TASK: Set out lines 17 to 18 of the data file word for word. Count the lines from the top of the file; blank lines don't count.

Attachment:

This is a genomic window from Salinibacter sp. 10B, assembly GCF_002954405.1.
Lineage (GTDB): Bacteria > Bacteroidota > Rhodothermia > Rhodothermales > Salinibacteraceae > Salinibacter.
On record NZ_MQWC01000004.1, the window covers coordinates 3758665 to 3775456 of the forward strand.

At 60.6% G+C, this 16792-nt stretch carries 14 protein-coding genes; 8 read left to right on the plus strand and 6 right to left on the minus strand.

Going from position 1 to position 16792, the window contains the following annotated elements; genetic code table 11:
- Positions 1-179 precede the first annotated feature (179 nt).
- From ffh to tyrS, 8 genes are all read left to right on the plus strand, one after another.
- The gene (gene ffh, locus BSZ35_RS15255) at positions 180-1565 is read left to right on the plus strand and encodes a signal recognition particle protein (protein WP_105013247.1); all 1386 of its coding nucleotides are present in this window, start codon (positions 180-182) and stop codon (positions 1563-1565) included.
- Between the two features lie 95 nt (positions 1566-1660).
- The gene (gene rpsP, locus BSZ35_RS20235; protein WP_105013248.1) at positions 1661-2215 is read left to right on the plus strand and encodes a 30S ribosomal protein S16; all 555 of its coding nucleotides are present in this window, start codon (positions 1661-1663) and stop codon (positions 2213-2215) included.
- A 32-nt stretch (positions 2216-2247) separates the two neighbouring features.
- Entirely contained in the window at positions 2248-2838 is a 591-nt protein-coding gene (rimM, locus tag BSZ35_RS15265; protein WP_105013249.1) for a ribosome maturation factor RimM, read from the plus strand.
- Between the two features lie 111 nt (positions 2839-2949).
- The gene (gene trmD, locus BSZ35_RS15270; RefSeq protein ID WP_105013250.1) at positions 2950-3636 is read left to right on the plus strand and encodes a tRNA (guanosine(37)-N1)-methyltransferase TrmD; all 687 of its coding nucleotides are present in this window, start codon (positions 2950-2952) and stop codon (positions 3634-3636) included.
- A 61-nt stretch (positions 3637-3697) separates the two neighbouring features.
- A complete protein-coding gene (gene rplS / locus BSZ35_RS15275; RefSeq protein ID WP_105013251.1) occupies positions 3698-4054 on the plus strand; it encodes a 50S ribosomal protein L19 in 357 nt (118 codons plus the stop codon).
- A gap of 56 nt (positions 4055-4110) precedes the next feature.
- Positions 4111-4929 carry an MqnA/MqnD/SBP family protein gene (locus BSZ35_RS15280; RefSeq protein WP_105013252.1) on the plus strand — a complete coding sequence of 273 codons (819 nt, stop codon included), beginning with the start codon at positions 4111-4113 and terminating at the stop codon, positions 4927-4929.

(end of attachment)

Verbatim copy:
- A gap of 56 nt (positions 4055-4110) precedes the next feature.
- Positions 4111-4929 carry an MqnA/MqnD/SBP family protein gene (locus BSZ35_RS15280; RefSeq protein WP_105013252.1) on the plus strand — a complete coding sequence of 273 codons (819 nt, stop codon included), beginning with the start codon at positions 4111-4113 and terminating at the stop codon, positions 4927-4929.